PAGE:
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Almost $1m paid out for permanent surgical mesh injuries, common birth injury procedure remains legal in NZ

Aaron Dahmen,
Publish Date
Tue, 27 Jun 2023, 5:00AM
Photo: stock.xchng
Photo: stock.xchng

Almost $1m paid out for permanent surgical mesh injuries, common birth injury procedure remains legal in NZ

Aaron Dahmen,
Publish Date
Tue, 27 Jun 2023, 5:00AM

Warning- Story contains distressing subject matter 

The Government has paid out almost a million dollars in lump compensation for people permanently injured by surgical mesh, which has left some living on morphine, becoming suicidal from “razor blade” pain, and having their vagina sewn shut.

Newstalk ZB can reveal ACC has spent $878,245 on 55 lump sum claims across the last five years, as officials investigate halting the use of surgical mesh for a common birth injury.

To be eligible for the payment, patients need to have a whole-person impairment rating of at least 10 per cent, which is assessed based on their physical and mental function.

The numbers have come as a shock to former nurse Sally Walker, who personally faced the “gruelling” compensation process after mesh rotted inside of her.

‘It’s insulting, to be honest.... that’s a very low number of accepted [lump compensation claims] and the financial amount is really a kick in the teeth”, she told ZB.

Last year, Walker launched a petition to follow the lead of the United Kingdom and pause the use of surgical mesh to treat stress urinary incontinence (SUI).

She said those harmed by mesh have faced a tough battle to be heard and believed.

“Most of us [women] are masters of disguise, you don’t look like you’re in pain, [so] then it’s, well, what are you on about, you’re functioning, you’re still going out?”

“It is a form of gaslighting”, she said.

A Herald investigation has previously detailed complaints about mesh use that have been lodged with the Health and Disability Commission (HDC), with many women claiming the medical device was implanted without their informed consent.

It has also been discovered that surgeons are failing to meet minimum standards for potentially risky mesh operations.

The Ministry of Health is looking into the potential scope of a pause, but says complexities remain.

“There are certain risks associated with pausing the use of surgical mesh to treat SUI, including removing access to a procedure, that may be the only appropriate, treatment option for some women.”, a spokesperson said.

“There is also the potential that further restrictions being placed on surgeons’ practices (alongside credentialling) may further reduce access to treatment for women.”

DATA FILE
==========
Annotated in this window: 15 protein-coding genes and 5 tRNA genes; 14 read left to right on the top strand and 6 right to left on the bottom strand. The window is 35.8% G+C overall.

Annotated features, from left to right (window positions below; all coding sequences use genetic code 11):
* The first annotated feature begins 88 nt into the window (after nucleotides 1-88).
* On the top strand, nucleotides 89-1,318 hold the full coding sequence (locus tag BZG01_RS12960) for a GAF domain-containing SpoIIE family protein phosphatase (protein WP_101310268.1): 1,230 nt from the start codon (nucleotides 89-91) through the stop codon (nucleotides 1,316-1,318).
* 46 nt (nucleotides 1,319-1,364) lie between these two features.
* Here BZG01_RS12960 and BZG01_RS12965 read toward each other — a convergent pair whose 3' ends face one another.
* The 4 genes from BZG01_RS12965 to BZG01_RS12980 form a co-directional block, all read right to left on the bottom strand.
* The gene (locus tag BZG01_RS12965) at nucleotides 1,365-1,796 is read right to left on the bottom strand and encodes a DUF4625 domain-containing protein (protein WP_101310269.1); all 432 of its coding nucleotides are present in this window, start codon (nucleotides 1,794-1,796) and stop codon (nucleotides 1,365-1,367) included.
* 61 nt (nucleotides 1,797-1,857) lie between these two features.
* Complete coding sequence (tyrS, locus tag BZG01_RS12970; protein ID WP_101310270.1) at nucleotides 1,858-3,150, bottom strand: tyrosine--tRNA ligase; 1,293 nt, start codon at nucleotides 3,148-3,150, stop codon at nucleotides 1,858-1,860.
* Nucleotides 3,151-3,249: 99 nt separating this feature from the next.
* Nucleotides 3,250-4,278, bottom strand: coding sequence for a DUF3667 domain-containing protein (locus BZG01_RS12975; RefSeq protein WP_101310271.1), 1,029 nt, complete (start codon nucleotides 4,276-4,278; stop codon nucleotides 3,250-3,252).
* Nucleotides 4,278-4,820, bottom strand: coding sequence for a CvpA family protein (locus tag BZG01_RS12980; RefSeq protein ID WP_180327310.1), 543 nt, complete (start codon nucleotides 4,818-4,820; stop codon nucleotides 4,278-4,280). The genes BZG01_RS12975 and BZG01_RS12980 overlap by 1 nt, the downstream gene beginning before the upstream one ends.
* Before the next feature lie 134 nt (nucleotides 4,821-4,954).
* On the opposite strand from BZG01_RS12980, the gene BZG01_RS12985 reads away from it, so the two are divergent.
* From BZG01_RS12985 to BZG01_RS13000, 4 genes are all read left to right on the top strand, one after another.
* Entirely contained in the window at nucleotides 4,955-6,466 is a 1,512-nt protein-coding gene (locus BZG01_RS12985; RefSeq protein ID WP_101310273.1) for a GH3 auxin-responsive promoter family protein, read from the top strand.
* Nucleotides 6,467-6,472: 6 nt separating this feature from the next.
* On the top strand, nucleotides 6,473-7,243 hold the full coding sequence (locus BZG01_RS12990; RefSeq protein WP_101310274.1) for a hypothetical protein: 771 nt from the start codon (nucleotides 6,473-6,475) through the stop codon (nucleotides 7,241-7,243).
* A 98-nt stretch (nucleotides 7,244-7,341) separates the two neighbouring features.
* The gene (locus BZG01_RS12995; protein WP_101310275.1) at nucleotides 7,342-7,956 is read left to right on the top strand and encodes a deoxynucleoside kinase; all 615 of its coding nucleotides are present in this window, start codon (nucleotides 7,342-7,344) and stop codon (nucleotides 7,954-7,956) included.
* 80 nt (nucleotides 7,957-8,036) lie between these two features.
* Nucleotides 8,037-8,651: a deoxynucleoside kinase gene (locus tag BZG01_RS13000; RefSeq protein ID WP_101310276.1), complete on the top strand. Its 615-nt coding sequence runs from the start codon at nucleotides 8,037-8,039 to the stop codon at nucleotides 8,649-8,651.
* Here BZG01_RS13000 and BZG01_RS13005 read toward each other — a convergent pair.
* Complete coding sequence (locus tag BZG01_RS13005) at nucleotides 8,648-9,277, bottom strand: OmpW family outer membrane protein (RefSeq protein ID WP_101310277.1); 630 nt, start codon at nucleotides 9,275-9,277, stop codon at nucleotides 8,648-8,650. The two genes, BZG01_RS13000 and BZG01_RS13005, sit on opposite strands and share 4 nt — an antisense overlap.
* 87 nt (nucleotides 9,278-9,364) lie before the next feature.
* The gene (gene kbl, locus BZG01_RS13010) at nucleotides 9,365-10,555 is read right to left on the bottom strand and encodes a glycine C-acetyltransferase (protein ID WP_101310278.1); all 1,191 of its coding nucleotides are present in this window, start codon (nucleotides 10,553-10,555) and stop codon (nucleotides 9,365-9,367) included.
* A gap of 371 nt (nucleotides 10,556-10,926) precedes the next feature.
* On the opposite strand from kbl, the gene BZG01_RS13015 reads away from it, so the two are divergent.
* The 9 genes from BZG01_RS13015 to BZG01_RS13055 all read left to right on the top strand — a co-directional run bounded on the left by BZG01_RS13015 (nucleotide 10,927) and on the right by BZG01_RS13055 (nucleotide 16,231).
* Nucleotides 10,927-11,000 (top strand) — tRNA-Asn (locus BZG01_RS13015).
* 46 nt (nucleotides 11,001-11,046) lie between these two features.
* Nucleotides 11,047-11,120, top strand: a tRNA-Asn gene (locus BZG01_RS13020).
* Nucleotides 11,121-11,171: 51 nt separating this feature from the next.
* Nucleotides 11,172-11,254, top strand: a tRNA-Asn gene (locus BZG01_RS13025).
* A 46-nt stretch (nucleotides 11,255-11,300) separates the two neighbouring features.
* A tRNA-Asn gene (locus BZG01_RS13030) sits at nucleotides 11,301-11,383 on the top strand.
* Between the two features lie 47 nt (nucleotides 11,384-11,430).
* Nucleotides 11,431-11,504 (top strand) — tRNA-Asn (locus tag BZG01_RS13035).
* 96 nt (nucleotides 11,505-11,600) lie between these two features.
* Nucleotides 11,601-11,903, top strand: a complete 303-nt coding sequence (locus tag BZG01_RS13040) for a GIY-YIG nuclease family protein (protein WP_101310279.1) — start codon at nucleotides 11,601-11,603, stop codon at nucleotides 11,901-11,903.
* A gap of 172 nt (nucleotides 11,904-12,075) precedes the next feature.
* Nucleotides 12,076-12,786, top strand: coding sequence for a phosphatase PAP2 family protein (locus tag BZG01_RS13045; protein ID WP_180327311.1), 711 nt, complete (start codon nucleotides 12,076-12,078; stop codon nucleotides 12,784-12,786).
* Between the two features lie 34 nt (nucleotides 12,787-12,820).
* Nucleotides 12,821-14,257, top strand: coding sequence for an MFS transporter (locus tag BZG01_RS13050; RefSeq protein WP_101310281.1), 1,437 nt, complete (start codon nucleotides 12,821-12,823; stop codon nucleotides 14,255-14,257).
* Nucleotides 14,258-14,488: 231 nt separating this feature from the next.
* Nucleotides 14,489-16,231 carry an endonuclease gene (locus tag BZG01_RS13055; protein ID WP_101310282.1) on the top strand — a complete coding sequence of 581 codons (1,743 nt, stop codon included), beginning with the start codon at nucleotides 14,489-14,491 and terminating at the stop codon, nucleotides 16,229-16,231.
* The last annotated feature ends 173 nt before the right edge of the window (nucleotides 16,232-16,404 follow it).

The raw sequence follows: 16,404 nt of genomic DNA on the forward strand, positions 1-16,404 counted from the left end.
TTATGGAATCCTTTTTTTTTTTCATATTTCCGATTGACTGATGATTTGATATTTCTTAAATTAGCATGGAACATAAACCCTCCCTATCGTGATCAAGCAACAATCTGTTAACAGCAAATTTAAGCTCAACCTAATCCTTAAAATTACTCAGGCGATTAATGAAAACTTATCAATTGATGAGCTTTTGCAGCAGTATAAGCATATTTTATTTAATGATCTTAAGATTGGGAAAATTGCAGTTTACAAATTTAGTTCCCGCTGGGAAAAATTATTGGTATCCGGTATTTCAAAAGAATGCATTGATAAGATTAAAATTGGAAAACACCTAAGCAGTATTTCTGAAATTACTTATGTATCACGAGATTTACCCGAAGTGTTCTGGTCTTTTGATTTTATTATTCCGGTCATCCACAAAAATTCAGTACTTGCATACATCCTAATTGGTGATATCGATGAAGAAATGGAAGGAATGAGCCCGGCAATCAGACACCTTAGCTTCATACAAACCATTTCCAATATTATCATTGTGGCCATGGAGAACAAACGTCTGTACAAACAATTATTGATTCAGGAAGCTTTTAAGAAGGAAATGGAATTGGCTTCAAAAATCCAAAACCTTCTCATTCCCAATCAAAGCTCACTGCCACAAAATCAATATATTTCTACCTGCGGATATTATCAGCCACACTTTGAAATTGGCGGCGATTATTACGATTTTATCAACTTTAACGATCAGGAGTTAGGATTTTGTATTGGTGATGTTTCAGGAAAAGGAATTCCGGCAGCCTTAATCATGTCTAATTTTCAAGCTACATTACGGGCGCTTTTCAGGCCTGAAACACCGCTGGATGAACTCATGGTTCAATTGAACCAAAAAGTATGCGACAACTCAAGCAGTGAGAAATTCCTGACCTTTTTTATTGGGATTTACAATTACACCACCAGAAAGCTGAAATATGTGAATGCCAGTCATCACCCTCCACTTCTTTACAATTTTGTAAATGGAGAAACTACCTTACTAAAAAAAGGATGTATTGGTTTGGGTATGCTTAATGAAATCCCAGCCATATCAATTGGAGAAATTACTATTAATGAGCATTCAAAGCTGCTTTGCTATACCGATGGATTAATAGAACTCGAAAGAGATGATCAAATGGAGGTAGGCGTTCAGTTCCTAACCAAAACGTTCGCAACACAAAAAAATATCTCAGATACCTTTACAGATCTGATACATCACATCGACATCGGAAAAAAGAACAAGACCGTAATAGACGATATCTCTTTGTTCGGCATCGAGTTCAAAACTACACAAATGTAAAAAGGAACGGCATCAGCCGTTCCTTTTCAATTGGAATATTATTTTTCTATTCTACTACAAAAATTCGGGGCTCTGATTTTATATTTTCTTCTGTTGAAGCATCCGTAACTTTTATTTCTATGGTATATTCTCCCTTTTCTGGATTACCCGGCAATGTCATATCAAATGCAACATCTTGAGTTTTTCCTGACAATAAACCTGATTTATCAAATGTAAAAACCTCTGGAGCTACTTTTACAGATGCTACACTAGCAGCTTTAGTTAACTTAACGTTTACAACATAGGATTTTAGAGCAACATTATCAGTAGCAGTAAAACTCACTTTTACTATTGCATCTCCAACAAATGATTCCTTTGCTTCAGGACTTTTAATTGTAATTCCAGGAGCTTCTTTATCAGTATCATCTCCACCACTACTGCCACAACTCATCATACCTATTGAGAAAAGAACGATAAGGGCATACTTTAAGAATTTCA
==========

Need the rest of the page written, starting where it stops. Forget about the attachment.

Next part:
Documents released under the Official Information Act show, since January 2017, ACC granted fewer than four lump sum payments between $50,000 and $100,000.

The rest of the 55 accepted lump compensation claims fell between $1,000 and $50,000.

These payments were on top of any other entitlements a client may receive from ACC (such as weekly compensation and treatment costs) and are not taxed.

ACC figures released to Newstalk ZB show a total of $32,305,868 has been spent on accepted surgical mesh injuries, between July 2017 and June 2022, covering lump sums, compensation, rehabilitation and treatment payments.

Associate Health Minister Willow Jean-Prime, who holds responsibility for women’s health, said mesh is no longer used to treat pelvic organ prolapse.

“I am confident we’re taking this issue seriously... in some cases, this is still the best, and only, option available to people for the condition they have”, she said.

“With any medical procedure, there is always a risk.”

But Green Party ACC spokesperson Jan Logie believes it’s a “no-brainer” to suspend the procedure for SUI.

‘This is legal with the knowledge that there is a real percentage of women whose lives are irreparably damaged, and the response is... that’s acceptable”, she said.

“It feels heartless.”

A surgical mesh roundtable, chaired by Chief Medical Officer Dr Joe Bourne, has been tasked with actioning a restorative justice process from 2019, though concerns have been raised about slow progress.

In April this year, Te Whatu Ora also established the New Zealand Female Pelvic Mesh Service for those harmed by mesh, with more than 20 women referred so far.

ACC deputy chief executive for service delivery, Amanda Malu, said a client becomes eligible for permanent compensation assessment once an injury has “stabilised”, which is generally after two years.

“It considers the impact of the injury on the client’s life in the following areas: activities of daily living; social functioning; concentration, persistence, and pace; and adaptation/decompensation”, she said.

Aaron Dahmen is Newstalk ZB’s Chief Political Reporter, based in Wellington’s Parliamentary Press Gallery. He joined NZME in 2019 and has been nominated for New Zealand Radio Awards and Voyager New Zealand Media Awards.


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